Sansone performs masterfully on hammered dulcimer and smallpipes, along with Sara Read (fiddle), Rob Greenway (guitar, Irish flute, button accordion), and Paddy League (bodhrán). Most notable, however, is the contribution of Bobby Read (sax, clarinet, bass clarinet, flutes, accordion, woodwinds, keyboards, percussion). (He also performs with the Bruce Hornsby Band.) Read's innovative arrangements and seamless engineering allow the material to retain its Celtic sensibility, which is only enhanced by the some brilliant innovation. Standout tracks include “Breton An Dro,” in which delicate string-reedy tones are overtaken by the silky, gentle swing of a sax. In this richly textured presentation, the artists demonstrate just how much can be accomplished within a simple, repetitive melody.
There are two jig sets, the typical toe-tapper “Breton Jig/Castlebar/Train to Dublin” (Sansone's original) and the more moody “Comb Your Hair & Curl It/The Butterfly/Barney Brallaghan.” The lovely “Variations on an Irish Air (Pretty Girl Milking the Cow)” has all the emotional impact of the most heart-wrenching traditional song.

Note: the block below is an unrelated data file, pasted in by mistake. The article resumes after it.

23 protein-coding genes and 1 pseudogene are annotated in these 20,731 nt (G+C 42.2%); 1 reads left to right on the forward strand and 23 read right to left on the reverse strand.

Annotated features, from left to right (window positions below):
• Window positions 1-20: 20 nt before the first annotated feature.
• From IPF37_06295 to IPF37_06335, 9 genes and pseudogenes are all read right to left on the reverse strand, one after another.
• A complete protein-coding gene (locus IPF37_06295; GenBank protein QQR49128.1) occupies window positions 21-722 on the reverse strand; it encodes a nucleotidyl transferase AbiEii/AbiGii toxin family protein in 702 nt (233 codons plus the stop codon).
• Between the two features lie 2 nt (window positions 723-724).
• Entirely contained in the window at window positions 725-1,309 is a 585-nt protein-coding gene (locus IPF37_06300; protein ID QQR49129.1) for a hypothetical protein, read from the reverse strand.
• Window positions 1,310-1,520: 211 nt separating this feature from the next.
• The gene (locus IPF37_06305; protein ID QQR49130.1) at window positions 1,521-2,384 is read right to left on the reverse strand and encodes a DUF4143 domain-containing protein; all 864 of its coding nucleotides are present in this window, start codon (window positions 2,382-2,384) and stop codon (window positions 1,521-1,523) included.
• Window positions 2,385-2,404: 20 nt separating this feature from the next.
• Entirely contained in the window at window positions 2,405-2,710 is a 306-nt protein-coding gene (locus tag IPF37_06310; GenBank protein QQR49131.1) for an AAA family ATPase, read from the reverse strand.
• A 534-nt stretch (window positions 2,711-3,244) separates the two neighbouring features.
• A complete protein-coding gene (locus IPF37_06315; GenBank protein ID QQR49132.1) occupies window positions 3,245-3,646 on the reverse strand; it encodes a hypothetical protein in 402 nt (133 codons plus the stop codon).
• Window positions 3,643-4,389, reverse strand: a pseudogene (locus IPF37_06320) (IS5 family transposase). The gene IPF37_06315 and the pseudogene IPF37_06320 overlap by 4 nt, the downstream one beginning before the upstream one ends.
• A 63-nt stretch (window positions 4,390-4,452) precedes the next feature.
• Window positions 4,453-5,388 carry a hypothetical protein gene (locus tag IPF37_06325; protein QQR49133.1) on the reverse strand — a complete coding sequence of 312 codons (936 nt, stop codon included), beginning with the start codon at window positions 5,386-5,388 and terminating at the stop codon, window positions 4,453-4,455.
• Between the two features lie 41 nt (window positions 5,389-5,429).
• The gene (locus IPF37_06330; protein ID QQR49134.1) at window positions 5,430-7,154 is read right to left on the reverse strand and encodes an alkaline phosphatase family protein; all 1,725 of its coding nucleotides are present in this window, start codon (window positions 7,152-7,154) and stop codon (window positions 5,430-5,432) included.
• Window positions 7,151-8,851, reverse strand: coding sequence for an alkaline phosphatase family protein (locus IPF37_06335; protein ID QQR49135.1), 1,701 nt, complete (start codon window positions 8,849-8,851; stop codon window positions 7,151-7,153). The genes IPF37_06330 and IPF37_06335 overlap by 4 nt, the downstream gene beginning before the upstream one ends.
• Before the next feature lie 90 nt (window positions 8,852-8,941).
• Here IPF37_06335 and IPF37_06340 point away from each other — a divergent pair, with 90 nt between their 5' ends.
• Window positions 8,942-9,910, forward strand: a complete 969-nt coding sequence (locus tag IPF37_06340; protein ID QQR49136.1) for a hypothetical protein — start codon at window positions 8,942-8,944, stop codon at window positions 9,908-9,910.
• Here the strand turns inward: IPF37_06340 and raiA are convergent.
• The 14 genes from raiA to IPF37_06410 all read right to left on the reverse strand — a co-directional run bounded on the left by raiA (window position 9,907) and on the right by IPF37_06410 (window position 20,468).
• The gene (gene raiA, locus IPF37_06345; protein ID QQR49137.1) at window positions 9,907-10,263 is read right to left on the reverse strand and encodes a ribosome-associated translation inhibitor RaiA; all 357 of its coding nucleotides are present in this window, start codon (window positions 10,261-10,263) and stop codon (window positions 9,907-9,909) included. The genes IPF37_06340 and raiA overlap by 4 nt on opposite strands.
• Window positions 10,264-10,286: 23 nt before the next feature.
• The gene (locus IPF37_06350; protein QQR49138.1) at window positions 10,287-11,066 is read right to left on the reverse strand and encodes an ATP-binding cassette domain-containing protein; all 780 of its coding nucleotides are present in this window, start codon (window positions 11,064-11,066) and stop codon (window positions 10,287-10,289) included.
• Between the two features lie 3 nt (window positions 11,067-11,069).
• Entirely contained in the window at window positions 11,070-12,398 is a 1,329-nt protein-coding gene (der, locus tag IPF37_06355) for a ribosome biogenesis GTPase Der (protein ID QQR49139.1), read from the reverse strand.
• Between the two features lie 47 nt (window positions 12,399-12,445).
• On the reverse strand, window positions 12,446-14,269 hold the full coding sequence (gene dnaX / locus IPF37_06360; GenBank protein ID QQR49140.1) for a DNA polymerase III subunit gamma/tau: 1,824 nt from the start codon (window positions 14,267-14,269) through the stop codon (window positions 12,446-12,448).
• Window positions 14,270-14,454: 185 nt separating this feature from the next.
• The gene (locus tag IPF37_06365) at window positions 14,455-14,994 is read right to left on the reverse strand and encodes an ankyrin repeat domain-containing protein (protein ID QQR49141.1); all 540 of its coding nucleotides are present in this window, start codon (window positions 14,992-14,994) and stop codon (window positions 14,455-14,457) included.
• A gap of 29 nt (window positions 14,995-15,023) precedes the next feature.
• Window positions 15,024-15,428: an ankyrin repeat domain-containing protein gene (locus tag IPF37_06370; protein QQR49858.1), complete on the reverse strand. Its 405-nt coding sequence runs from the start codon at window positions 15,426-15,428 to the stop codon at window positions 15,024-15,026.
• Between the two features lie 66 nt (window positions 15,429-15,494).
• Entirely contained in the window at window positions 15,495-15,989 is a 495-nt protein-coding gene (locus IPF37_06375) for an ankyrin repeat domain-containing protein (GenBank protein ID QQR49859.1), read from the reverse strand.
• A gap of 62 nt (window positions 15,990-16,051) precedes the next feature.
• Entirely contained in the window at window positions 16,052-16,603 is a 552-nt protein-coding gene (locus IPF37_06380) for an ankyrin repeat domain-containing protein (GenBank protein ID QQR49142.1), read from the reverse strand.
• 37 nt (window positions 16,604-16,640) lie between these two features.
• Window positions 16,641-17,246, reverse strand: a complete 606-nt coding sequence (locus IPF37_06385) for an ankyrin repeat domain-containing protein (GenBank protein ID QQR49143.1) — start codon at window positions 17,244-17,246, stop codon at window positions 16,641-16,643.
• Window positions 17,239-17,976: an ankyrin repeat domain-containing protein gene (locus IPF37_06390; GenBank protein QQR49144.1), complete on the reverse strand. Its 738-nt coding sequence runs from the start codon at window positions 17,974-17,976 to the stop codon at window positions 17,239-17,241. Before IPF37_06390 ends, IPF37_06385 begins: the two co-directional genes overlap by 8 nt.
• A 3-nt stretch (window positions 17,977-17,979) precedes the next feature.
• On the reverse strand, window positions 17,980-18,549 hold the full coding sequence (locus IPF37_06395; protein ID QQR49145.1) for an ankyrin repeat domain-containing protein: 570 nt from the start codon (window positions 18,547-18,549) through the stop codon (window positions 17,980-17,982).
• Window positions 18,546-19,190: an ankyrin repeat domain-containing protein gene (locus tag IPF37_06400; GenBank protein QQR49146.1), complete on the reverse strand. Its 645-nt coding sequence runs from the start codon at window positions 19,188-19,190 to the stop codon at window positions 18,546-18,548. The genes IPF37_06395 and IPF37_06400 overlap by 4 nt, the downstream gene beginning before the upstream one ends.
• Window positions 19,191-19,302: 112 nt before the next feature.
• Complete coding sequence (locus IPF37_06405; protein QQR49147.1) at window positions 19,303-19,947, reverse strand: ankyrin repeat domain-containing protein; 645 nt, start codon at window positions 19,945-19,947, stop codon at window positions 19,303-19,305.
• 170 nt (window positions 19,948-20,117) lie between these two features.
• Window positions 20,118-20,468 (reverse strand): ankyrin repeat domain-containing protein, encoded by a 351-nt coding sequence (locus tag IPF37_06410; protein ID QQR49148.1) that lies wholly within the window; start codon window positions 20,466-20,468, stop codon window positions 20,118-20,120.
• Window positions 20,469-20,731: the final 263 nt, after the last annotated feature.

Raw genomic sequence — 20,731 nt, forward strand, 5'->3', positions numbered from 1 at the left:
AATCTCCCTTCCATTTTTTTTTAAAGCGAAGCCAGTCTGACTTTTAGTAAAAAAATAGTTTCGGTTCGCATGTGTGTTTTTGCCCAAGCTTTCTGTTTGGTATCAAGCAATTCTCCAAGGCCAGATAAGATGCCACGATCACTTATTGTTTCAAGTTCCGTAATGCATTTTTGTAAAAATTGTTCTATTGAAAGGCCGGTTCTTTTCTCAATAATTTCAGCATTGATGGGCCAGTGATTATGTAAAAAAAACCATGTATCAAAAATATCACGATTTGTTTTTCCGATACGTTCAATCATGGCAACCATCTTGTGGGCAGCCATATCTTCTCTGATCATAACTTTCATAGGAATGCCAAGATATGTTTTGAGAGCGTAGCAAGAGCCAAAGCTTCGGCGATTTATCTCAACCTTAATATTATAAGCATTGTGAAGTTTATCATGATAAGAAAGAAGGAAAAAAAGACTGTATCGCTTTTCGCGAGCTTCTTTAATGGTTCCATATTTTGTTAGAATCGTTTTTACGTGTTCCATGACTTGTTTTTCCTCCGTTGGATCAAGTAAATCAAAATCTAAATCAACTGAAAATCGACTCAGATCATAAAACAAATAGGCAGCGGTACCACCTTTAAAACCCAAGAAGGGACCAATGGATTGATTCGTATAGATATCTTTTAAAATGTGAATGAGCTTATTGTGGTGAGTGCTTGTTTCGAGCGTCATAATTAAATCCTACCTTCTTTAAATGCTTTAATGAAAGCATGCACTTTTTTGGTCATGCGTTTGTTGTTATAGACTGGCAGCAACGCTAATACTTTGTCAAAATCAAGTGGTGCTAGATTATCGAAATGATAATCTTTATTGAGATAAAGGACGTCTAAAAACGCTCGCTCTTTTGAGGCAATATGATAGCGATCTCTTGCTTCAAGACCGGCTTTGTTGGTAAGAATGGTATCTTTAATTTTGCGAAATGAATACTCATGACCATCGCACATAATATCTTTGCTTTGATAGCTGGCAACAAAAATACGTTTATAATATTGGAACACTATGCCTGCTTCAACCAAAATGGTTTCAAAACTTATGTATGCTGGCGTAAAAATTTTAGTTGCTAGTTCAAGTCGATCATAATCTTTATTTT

Throughout, Sansone performs in that hold-your-breath emotive style that has the listener hanging onto every note, awaiting the next bend in the road — and for sure it will be a delight.
— Linda J. Morris (Glen Rock, PA), Dirty Linen Folk & World Magazine
Maggie Sansone ~ Hammered dulcimer, Scottish smallpipes
(Tr. 3, 9);
Bobby Read ~ soprano saxophone, clarinet, bass clarinet, flutes (wooden flute, C flute, alto flute, piccolo), keyboard, percussion, and drum programming
Sara Read ~ fiddle
Rob Greenway ~ guitar, Irish flute, button accordion